This study calls for regulatory policies on cellulose acetate filters as unecessary single-use plastics. It suggests additional research is needed on the potential environmental and human harms due to toxic tobacco product waste.
The harms of smoking have been recognised for decades, yet almost 6 trillion commercial cigarettes are sold globally each year, and an estimated 8 million people die each year due to smoking-attributable diseases. Recently, scientists and advocates have described the toxicity and potential ecological impacts resulting from the environmental deposition of trillions of cigarette butts. WHO’s World No Tobacco Day 2022 addressed tobacco’s life cycle impact on the environment.1 In 2021, the California Tobacco Control Program (CTCP) of the California Department of Public Health commissioned a review of the science, tobacco industry responses and policy approaches regarding tobacco product waste.2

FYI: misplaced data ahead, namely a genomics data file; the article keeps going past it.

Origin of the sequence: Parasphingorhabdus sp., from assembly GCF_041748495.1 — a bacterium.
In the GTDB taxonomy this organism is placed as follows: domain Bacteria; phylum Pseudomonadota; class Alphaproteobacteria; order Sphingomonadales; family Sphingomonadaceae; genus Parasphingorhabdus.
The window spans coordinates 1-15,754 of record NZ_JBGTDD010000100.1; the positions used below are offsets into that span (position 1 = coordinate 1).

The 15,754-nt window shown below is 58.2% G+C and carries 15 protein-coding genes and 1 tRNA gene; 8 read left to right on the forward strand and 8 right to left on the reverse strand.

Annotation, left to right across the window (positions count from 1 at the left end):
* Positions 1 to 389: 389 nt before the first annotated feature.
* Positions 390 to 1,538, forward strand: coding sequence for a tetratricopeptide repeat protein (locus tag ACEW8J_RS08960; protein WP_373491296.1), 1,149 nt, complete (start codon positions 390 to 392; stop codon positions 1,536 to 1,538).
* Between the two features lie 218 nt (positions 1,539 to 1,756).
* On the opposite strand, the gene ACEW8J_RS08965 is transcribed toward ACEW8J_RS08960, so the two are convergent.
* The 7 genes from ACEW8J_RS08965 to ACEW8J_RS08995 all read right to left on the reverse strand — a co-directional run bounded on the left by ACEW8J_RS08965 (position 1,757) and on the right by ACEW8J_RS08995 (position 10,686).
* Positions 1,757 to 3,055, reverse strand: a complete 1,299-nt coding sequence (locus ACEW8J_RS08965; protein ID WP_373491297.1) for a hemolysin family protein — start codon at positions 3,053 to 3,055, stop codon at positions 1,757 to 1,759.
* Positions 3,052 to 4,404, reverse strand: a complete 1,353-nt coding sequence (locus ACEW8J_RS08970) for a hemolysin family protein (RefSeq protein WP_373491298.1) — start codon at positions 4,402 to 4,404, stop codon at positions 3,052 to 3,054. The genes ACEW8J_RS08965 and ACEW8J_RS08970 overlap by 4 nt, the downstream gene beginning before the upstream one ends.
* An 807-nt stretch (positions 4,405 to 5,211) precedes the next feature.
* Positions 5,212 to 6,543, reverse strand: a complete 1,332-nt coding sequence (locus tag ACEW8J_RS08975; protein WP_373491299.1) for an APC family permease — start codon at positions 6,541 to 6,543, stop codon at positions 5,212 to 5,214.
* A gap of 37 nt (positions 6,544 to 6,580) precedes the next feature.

The environmental focus on tobacco’s harms is not new, as the evidence for harms to non-smokers by exposure to secondhand smoke has been understood for many years.3 In addition, recent research has described the health risks of third-hand smoke pollution (the toxic residues left behind in enclosed environments even after all smoking in these environments has ceased).4 Increasingly, environmentalists and tobacco control advocates understand the life cycle environmental harms from tobacco growing, manufacturing, distribution and disposal.5